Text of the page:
Driving in winter is hazardous. The harsh weather conditions and limited light can make the safest roads treacherous. All of us on the road need to take care and be able to adapt quickly to the road and weather conditions. Spending a little time preparing for a journey can prevent potential tragedy and expense later on.
Just last night I was out helping a friend of mine that had been smacked by a 4×4, she ended up getting checked by the paramedics, then a hospital visit before finally getting home sore but alive. The guy driving the 4×4 said he couldn’t stop in time and he didn’t have enough grip to steer out of the way.
I’m lucky, I can walk to the Outdoor Revival office so I don’t have to do the early morning dodgems with the cars on the highway, many are not so fortunate though so this article is for you. Much of it is common sense but it’s good to be reminded, and I hope some of these tips help you.
As with most things planning makes a huge difference, there’s a quote I’ve often heard, especially in military circles and that’s “Fail to plan – Plan to fail.” Make going out in your car a conscious thing.
Be aware of the weather forecasts, both national and local, and not just for the days you are traveling, but several days before and after as well. Keep an eye on the forecasts: the weather can change rapidly and unexpectedly.
Be prepared to change your plans if you need to. Don’t travel if there’s official advise you not to. In these circumstances, consider postponing your trip or using other safer means of transport. Ask yourself if you need to travel at all. If you do decide you need to travel in adverse conditions, use these simple precautions:
- Leave an itinerary – Ensure someone knows the dates, times, destinations and route of your journey.
- Have alternate routes ready.
- Keep your gas tank as full as you can all the time.
- Ensure you have an emergency kit with you.
- Make sure your windscreen is clear of ice before you set off.
On a personal level
Do you know how to drive in adverse conditions? Rain, snow, ice, mud, sand all require different driving techniques, if you are unsure you may need some training which is easy to get. A few sessions with a driving instructor may prove helpful, even life-saving and there are organizations such as the Advanced Drivers of America (or RoSPA Advanced Drivers and Riders if you’re in the UK) that can point you in the right direction.
If you are driving as part of your employment, your employer may be able to provide the training or help finance it.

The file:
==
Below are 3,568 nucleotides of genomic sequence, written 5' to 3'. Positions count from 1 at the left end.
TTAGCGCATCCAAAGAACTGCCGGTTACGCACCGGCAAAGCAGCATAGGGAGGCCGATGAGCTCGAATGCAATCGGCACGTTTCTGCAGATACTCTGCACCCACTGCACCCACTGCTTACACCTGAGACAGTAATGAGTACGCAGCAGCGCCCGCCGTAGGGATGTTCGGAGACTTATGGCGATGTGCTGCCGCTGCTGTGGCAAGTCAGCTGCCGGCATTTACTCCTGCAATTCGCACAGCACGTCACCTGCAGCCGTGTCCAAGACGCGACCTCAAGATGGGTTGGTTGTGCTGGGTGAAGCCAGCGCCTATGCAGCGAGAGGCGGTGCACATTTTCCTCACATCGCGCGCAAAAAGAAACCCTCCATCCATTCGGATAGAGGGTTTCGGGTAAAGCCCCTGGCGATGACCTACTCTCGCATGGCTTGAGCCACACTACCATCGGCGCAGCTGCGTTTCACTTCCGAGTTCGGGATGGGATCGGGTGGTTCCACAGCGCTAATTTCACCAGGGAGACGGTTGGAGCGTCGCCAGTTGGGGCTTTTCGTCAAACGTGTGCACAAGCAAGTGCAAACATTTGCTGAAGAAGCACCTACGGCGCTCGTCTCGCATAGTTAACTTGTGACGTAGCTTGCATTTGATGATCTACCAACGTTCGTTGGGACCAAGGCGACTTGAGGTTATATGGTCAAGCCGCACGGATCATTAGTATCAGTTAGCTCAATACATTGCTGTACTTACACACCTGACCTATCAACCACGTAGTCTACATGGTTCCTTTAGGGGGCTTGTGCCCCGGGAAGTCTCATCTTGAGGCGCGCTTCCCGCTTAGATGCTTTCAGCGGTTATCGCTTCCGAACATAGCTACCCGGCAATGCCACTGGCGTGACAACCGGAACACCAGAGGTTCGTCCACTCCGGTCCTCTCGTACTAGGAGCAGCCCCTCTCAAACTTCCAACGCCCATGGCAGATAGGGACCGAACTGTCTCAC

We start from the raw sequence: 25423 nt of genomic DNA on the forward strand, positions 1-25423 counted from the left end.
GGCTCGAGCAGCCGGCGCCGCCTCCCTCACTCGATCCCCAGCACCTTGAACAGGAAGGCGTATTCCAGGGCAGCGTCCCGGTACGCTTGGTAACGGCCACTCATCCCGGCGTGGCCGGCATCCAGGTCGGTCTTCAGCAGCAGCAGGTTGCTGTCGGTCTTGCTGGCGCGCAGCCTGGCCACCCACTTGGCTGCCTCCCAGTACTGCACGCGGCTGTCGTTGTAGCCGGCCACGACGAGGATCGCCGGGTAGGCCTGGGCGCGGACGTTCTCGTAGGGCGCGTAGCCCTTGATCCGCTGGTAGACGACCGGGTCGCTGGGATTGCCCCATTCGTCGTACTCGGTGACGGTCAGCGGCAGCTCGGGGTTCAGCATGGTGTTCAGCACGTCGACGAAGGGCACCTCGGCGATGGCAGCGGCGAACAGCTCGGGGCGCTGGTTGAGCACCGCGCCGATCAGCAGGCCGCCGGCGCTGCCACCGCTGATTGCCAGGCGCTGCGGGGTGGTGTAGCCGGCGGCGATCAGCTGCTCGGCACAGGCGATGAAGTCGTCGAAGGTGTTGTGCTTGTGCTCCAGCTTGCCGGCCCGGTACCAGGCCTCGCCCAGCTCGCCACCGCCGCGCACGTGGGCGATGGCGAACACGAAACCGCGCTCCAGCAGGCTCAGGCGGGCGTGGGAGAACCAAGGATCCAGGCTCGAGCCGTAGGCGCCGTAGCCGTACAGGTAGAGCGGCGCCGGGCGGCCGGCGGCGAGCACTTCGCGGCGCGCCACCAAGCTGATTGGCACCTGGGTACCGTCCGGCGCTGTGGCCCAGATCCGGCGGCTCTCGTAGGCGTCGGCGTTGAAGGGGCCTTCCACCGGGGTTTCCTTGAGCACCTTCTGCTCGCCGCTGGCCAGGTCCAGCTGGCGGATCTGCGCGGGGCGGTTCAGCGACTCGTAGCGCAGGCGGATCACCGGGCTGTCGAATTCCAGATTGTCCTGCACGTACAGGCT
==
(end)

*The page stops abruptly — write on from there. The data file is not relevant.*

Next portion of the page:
If you’re feeling unwell or suffering a medical condition that could be aggravated by environmental, road or traffic conditions, don’t drive.
Make sure your vehicle is up to the journey
Make the more obvious checks that should be done before any big trip – lights, battery, windscreen, wiper blades, screen washing fluid, tires, brakes and oil. But for winter also ensure that there is plenty of anti-freeze, snow tires, if needed, equipped, and the windscreen fluid is at a sufficient concentration to prevent freezing.
Have an emergency kit on hand
Your car could break down or become stranded in severe weather. If this happens, you’ll be glad to own an emergency kit. This should consist of warm clothes, suitable footwear, a car blanket, water, some food, a fully charged mobile phone, torch, shovel, tow rope, de-icing gear, and of course a full first aid kit.
Driving in ice and snow
This is where some training can come in really handy. Even if you are an experienced driver, don’t leave anything to chance. Slow down and travel at a speed at which you could stop easily. Ensure the gap between you and the car in front is at least 5 times the normal distance recommended for braking. Do not brake harshly. Move into lower gear early before braking. Remember you have very little control when you’re on ice and snow, so steer gently.
Make sure your vehicle is well-ventilated, nad your visibility is good, clean the windows, headlights and wheel arches often and make sure to use your headlights, it really helps you to be seen even if you don’t feel you need them to see. Be aware that road surfaces vary in cold weather. There are often patches of ice on the road, especially beneath bridges, so be aware of this.